Here are some ways to develop the kind of mental toughness you need in a survival scenario. (Related: How to prepare yourself for the collapse of the age of human delusion (and the arrival of human spiritual awakening.)
From a realistic perspective, recognizing what is in your control is key in handling any of life’s situations. According to experienced prepper Bob Rodgers, this acceptance of reality will help you manage your thoughts and regulate your emotions.
Rodgers noted that even in the face of problems that you can't solve, you still must make choices about how to respond. "Whining and moaning (and anything less than good) will keep you in a negative vortex that can rob you completely of your mental strength or quickly lead to demise," he said.
"Survival is 90 percent psychology," said Cody Lundin, an internationally recognized professional survival instructor. "When the chips are down, it doesn’t matter how many books on survival you've read [because] if you're a mental and emotional basket case during survival episodes, you're toast."
Your survival depends on how you prepare yourself mentally and emotionally for survival. Rational thinking can save your neck and keep your cool. Practice how to regulate your breath to control your stress and anxiety.
Learn how to practice quick progressive muscle relaxation exercises to relax your body and center yourself.
"Learning to control anxiety and panic reactions is a skill that can and should be used in everyday life – but finding yourself in a life-threatening situation is not the time to begin practicing those skills," said combat psychologist Dr. Neal Olshan.
You need leadership skills because you may find yourself responsible and accountable for people's lives and safety.
Stay calm, assess the situation and avoid being complacent. This takes discipline to develop, but it could be as simple as being mindful of the state of the environment around you and generating what-if scenarios and making action plans. Having a Plan B or C to your Plan A wouldn't hurt either.
Weigh the pros and cons to arrive at the best decision possible by evaluating if you will be the only one dealing with the effects of your decision or will other people be affected by it too. The bottom line is you have to stick to your decisions and run with them.
Another fuel that propels a survivor's mindset is what would motivate you to stay alive in a life-and-death situation. For Steve Callahan, author of "Adrift: Seventy-six Days Lost at Sea," it was family. Realize that you can do something and you have something worth fighting for.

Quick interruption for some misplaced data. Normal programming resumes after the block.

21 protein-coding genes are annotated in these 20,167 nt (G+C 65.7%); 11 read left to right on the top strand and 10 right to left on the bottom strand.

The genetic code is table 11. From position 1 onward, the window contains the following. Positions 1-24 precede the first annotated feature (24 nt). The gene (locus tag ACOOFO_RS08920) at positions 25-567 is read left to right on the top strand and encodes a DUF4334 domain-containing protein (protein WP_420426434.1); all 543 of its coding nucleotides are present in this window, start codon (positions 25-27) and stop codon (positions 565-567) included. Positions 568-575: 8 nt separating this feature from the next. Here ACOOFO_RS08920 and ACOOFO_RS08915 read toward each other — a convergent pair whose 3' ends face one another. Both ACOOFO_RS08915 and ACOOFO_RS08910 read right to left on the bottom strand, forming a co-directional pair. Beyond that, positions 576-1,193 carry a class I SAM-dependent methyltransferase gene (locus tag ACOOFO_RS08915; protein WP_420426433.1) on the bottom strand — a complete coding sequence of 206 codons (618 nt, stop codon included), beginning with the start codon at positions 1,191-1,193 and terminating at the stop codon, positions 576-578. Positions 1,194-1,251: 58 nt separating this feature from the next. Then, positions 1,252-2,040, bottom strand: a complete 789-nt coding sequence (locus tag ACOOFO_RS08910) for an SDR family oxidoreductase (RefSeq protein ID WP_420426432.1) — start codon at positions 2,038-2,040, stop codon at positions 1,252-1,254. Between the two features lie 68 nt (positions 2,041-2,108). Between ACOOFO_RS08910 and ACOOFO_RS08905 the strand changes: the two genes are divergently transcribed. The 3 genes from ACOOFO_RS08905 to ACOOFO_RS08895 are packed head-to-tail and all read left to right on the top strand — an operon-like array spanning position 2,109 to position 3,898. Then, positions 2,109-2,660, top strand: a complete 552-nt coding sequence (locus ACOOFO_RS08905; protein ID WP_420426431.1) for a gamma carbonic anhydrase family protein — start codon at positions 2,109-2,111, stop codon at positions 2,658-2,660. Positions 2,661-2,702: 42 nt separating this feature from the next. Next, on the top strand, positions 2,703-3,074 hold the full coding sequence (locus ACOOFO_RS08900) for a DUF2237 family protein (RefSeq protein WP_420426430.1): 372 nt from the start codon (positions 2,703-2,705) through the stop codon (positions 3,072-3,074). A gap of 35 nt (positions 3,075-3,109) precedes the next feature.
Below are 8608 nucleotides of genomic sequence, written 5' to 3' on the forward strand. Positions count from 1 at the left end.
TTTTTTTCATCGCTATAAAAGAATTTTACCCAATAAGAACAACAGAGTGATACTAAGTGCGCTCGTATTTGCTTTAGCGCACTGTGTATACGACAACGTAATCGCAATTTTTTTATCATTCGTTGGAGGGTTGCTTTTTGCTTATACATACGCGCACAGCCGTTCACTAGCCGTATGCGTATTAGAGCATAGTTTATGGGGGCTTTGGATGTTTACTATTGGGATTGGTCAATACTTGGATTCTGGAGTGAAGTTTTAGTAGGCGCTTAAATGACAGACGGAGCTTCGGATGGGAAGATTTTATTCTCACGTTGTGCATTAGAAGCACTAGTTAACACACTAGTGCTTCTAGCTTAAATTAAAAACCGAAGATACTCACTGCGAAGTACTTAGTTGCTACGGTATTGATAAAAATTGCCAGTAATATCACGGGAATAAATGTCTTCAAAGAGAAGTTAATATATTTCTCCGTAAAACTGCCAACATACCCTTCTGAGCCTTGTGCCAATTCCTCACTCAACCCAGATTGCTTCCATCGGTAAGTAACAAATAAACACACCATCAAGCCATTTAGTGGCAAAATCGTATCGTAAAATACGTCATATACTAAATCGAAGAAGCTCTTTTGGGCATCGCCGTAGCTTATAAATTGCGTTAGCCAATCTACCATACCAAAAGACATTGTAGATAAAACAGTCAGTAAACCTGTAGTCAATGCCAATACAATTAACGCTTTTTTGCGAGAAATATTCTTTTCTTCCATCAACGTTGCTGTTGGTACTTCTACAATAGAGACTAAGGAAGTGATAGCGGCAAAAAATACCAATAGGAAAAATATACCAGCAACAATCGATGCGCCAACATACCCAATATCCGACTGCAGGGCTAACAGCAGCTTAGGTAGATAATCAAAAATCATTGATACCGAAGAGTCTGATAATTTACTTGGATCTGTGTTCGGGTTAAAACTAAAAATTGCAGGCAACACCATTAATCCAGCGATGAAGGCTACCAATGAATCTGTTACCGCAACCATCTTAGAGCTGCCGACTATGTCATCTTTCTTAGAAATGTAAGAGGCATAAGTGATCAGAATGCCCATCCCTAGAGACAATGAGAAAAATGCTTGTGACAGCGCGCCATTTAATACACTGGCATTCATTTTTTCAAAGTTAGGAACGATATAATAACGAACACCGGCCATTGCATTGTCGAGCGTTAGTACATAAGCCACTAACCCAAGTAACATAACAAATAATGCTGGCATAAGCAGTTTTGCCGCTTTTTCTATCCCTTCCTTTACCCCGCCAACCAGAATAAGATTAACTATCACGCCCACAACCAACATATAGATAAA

Focus on how you can get better rather than focusing on how hard life is.
Ground yourself by becoming aware of your thoughts and learn to sift through them with a little mental exercise to figure out which thoughts are good, bad or neutral. Get rid of the negative ones that usually stop you from thinking clearly.
Breathe if you're feeling overwhelmed so you can focus and recenter your thoughts. Think of your loved ones – your family and your friends – because you don't want to see them panicking.
In the psychology of self-preservation, if you say something repeatedly, the brain will do everything in its power to make the repeated mantra occur. Therefore, repeating phrases like "I am a survivor," "I can adapt" or "I am resilient" can help you survive tough situations.
Anger is wasted emotion, and uncontrolled anger can lead to dire consequences. However, under certain circumstances, controlled anger activates the basic survival instinct that can alert your body's physiology to be prepared for a challenge and force your brain to focus on a solution that leads to survival.
Once your mind is prepared, you can begin the physical side of things.
Rodgers mentioned the four main attributes of general fitness: strength (your level of ability to produce a great deal of force to overcome a certain amount of resistance), endurance (your ability to continuously exert a certain amount of force for an extended period of time), stamina (a combination of both strength and endurance) and mobility (being able to securely move all of your joints through their full range of motion).
You need to keep training your mind and practicing if you want to have a survival mindset. Staying sane in a survival situation is a feat in itself. It takes a lot of mental toughness to respond to hostile conditions and make it out in one piece – physically, mentally and emotionally.
"As a prepper, your focus should be keenly aimed at preparing yourself to become strong enough to be useful to those around you in times of a crisis – having your mind together and your body fit and ready," said Rodgers.
Watch Dr. Pam Popper explain the importance of developing mental toughness below.
This video is from the Wellness Forum Health channel on Brighteon.com.